Description The French king, Louis XII (1462-1515), clad in an ermine-trimmed mantel, kneels at his devotions and gazes at an unseen religious image or altar. If all the panels of this stained glass still existed, we would probably see a form of self-representation favored by French kings and their cousins, the dukes of Burgundy. The heavy textiles behind Louis function as one of the "walls" of what would be a little room created in a privileged location near the altar of a royal chapel or church. These textile walls would shield him from winter drafts as well as the inquisitive eyes of his courtiers. Jean Perréal was the court painter and famous as a portraitist, though few documented works by him remain.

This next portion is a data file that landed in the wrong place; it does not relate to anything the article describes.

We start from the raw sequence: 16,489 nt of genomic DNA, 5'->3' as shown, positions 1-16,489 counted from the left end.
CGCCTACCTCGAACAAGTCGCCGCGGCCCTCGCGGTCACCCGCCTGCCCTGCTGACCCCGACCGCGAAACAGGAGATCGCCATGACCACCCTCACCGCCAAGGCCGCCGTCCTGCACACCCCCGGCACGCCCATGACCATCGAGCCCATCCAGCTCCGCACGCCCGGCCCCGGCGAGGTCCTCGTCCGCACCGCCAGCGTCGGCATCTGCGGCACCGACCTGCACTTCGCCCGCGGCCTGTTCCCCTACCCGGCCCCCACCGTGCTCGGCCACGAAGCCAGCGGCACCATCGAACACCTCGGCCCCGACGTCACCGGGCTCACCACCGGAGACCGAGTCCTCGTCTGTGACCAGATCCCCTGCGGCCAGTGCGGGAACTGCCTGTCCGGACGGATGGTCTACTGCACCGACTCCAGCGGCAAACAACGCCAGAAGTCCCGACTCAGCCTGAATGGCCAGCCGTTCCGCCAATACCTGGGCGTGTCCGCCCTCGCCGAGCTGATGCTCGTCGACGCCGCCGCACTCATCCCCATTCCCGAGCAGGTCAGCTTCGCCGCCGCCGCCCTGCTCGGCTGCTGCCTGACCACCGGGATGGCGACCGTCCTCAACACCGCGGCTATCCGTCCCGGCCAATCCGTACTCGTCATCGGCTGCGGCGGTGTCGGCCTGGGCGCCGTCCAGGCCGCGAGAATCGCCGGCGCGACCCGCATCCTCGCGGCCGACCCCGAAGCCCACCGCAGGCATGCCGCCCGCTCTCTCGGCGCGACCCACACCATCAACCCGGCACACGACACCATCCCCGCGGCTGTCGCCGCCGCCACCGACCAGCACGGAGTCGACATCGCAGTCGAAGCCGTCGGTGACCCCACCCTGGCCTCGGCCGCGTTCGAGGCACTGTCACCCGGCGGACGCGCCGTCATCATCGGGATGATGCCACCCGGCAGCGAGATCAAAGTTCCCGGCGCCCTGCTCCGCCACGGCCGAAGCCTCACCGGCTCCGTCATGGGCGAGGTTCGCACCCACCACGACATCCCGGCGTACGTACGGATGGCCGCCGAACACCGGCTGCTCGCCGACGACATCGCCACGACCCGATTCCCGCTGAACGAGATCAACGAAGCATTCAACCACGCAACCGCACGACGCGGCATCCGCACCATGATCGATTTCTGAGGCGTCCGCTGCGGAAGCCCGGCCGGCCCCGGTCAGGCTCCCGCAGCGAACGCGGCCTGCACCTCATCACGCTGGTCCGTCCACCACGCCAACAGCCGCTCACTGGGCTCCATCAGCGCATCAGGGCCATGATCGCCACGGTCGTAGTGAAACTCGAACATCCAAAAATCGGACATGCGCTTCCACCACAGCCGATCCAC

- 3000 Years of Glass: Treasures from The Walters Art Gallery. The Walters Art Gallery, Baltimore. 1982.
Provenance Henry Walters, Baltimore [date and mode of acquisition unknown]; Walters Art Museum, 1931, by bequest.
Credit Acquired by Henry Walters
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